New World Order Dinner Etiquette: Tweet or Eat?

In yesterday's Dear Prudence column in Slate, the online advice columnist is asked a dining question. "How do you have a group dinner, with conversation, when some still have their phones on and are checking texts and e-mails?" Prudence, or rather Emily Yoffe, who writes for Washingtonpost.com every week, replies:

"You could pull out your own phone and start texting people at the table. It is astounding that most of the population now thinks it socially acceptable to sit at dinner with people and ignore them in favor of more important texts from their other acquaintances about what they're having for dinner and who they're at the table ignoring. If this is strictly a social event, you can say in as lighthearted a way as possible, 'Can we make this a text-free evening?' If that doesn't work, if you're speaking to someone who is busy exchanging messages, stop your conversation and say, 'Oh, I see you're busy. I'll hold my thought until you're done.'"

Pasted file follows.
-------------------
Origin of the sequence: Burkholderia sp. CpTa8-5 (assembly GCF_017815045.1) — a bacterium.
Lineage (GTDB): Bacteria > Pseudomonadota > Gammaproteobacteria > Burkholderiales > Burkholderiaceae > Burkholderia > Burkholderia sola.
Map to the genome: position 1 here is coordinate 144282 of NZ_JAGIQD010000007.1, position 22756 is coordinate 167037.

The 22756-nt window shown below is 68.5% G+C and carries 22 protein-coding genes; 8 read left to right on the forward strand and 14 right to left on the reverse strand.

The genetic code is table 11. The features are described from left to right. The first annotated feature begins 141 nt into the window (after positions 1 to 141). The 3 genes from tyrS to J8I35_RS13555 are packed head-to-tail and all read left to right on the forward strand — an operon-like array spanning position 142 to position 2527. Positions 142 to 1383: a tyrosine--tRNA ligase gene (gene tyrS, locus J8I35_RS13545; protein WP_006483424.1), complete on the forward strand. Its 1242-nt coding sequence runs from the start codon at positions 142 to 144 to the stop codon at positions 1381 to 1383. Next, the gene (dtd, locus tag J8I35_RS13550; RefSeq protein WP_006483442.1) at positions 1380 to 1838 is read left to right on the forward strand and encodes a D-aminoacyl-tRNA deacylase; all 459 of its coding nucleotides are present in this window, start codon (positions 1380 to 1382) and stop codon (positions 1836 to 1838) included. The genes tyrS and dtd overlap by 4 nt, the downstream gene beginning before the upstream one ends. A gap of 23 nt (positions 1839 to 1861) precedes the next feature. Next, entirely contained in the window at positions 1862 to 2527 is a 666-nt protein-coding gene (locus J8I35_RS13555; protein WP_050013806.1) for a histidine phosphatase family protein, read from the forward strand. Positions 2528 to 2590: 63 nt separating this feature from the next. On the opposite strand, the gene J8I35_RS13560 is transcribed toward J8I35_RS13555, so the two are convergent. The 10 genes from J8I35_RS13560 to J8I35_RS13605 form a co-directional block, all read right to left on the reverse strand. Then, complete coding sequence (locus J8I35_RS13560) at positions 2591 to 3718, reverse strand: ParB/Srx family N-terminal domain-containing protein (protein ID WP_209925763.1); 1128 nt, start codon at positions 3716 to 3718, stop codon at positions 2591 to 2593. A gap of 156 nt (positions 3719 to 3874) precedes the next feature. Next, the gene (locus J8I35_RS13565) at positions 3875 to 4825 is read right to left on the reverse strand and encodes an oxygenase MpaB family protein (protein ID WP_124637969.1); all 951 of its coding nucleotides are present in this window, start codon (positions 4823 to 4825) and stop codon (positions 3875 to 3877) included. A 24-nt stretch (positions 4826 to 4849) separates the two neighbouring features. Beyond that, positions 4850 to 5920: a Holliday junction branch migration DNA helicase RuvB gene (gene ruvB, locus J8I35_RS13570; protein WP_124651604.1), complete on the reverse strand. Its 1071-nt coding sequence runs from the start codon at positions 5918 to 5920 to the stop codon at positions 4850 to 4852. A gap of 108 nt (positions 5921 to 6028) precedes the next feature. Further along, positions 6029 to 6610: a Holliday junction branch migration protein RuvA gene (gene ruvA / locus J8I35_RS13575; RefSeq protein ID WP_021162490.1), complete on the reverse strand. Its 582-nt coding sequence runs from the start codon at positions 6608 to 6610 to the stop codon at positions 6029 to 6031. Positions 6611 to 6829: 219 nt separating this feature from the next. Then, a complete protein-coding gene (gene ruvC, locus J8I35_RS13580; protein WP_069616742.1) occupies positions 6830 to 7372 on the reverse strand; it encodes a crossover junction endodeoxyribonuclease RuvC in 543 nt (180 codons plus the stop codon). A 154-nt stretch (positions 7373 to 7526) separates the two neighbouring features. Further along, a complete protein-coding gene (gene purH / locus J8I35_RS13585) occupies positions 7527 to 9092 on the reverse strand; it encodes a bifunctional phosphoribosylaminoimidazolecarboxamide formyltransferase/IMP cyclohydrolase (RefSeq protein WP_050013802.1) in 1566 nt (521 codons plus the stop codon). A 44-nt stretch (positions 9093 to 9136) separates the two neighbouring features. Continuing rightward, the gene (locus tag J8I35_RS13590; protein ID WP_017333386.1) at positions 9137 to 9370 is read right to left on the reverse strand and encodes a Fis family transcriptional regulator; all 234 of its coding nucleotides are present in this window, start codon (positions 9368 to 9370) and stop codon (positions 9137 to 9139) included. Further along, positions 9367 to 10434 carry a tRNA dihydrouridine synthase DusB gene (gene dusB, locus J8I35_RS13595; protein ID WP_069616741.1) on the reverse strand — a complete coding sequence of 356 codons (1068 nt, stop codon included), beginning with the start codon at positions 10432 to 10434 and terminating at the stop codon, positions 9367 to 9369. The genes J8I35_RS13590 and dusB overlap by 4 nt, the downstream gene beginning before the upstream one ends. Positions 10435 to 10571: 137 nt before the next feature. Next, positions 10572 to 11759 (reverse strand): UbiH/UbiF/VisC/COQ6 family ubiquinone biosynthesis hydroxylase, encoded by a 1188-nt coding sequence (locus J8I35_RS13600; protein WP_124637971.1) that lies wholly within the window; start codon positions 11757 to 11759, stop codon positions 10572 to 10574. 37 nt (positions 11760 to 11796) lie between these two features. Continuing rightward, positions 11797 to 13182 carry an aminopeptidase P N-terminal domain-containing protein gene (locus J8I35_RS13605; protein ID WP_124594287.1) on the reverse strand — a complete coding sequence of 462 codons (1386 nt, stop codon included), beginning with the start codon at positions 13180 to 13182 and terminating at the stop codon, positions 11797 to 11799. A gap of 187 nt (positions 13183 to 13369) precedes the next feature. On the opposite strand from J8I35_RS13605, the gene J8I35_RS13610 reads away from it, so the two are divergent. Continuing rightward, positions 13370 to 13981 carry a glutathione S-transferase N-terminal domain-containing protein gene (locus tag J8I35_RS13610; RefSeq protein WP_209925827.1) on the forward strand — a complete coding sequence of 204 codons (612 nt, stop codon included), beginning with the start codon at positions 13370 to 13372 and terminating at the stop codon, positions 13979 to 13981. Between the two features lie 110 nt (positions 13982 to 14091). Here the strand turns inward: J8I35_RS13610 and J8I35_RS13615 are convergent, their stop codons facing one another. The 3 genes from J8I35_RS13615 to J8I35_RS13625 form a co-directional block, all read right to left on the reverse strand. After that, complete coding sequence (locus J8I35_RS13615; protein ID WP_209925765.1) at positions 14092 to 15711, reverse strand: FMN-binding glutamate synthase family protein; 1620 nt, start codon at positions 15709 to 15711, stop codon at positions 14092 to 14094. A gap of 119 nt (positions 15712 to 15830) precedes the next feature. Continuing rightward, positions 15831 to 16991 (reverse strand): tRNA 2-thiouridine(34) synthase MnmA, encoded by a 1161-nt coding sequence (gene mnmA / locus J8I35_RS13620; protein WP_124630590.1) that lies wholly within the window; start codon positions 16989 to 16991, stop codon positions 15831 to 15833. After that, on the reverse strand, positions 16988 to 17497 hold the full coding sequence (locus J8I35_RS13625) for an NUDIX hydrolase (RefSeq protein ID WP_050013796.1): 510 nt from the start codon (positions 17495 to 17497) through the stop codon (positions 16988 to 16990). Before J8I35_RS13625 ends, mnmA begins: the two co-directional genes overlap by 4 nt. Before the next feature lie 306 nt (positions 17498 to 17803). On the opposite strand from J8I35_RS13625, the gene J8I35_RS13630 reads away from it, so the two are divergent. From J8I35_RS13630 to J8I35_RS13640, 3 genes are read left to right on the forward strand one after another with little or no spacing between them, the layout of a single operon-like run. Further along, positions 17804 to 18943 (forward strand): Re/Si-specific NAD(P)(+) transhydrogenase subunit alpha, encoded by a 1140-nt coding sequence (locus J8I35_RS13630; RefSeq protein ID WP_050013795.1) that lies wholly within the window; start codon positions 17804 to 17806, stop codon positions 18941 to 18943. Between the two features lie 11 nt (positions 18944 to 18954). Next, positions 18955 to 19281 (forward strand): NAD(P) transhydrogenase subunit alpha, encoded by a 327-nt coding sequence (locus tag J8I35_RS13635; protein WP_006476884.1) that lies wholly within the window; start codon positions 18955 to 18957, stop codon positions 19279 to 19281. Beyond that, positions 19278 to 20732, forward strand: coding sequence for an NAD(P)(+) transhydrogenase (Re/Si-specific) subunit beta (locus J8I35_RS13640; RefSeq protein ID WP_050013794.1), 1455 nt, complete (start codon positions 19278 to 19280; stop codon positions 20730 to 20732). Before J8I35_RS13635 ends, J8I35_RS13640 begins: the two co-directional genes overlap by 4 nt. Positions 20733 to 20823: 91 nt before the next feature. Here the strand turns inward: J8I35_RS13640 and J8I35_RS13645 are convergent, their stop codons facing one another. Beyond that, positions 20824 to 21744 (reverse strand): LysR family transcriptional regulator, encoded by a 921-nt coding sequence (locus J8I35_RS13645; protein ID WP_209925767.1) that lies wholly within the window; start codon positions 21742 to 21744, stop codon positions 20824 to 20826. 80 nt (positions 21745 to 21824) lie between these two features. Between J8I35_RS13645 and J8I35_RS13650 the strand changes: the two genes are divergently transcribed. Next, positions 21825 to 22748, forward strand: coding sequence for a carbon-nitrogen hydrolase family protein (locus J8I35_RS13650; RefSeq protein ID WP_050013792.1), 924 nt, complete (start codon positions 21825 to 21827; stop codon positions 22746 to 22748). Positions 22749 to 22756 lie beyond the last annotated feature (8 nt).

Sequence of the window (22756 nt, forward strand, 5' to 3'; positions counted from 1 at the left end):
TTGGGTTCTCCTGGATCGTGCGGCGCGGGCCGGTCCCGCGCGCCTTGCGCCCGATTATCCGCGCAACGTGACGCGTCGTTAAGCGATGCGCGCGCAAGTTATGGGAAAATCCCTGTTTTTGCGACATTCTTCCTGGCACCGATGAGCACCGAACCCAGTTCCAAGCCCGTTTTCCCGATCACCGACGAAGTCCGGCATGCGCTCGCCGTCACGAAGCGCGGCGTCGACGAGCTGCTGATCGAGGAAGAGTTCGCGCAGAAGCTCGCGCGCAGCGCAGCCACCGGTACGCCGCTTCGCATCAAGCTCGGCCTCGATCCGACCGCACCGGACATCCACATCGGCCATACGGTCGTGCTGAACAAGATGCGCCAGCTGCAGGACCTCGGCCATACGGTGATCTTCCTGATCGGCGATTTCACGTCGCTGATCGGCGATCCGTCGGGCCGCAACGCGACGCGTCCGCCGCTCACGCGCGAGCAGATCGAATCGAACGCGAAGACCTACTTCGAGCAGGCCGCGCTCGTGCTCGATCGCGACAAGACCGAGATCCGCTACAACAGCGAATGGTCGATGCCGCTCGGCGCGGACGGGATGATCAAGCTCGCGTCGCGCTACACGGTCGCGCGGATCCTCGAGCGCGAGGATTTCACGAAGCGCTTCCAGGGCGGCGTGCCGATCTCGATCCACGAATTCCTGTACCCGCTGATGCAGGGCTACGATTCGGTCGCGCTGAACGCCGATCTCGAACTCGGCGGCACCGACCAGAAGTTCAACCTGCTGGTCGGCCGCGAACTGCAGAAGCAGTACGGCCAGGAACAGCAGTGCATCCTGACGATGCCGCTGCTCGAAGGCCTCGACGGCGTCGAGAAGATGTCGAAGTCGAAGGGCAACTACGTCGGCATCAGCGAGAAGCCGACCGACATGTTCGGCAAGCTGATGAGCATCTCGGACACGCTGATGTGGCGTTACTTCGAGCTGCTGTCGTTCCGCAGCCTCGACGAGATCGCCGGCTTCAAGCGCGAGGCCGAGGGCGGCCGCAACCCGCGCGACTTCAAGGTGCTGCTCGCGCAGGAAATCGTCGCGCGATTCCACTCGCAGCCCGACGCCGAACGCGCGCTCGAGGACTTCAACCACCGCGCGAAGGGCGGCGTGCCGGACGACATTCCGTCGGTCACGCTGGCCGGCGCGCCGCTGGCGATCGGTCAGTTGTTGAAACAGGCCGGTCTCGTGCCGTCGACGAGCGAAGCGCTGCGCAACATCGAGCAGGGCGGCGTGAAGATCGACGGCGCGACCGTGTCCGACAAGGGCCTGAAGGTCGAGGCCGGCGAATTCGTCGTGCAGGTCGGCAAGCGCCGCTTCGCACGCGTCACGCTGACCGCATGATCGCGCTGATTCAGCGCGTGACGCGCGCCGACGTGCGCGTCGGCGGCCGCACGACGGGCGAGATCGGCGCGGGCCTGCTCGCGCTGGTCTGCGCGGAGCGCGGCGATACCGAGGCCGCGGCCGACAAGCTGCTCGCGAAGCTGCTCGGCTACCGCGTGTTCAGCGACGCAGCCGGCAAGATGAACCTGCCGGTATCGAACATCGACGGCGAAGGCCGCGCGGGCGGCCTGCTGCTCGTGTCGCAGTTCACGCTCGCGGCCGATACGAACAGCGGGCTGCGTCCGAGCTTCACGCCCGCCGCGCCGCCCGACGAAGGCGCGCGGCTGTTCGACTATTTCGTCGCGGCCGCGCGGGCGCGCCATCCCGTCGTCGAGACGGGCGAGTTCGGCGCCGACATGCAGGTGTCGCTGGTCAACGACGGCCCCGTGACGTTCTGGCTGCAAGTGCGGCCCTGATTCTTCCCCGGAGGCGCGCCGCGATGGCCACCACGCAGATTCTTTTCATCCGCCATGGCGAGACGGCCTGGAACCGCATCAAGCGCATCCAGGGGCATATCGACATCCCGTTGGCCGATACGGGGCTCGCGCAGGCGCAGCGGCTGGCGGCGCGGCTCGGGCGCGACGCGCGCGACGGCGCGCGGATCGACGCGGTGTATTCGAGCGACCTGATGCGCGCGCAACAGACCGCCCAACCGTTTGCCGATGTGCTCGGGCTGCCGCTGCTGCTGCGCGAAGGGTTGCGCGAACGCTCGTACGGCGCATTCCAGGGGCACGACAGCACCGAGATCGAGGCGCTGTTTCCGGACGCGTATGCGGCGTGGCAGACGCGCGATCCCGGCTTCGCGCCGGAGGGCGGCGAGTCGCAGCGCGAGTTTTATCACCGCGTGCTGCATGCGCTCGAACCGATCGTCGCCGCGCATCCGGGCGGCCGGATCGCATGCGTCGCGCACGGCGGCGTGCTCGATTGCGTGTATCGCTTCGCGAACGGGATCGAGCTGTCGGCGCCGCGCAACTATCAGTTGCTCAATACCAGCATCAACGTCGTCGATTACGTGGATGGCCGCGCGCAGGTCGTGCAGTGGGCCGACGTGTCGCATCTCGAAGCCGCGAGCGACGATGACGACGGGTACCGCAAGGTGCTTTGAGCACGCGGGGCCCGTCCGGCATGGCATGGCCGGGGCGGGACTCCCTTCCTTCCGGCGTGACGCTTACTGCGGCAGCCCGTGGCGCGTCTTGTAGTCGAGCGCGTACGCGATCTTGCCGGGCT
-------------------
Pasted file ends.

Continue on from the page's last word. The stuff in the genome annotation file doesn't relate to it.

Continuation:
Advice columnists are so testy. What happens when you're dining with food writers or bloggers? Used to be they just took clandestine notes, scribbling discretely into their napkins, about this amuse bouche or that apéritif. Now not only do they sometimes blog from the table--or perhaps the restaurant's bathroom, if the restaurant has recently opened--but they often tweet throughout the meal, take pictures of their food, and then, whenever possible, tweeting those pictures. We're way beyond taking phone calls.

The whole procedure can take on comic proportions if you have a group of people all doing this simultaneously; if people are "live-tweeting" the meal itself (a very amusing, ridiculously clinical term); if the chefs participate, stopping by for pictures or tweeting themselves; or if the staff, conversely, gets upset and tries to make you put your toys away and actually focus on the food. And then of course there is the etiquette of who posts first, which I've found can be very dicey, especially if it's a new restaurant. Perhaps among the items that chefs can buy from restaurant supply companies, along with immersion circulators and dehydrating machines, there will become available special electronic jamming devices made for this purpose. Imagine the food we would eat.


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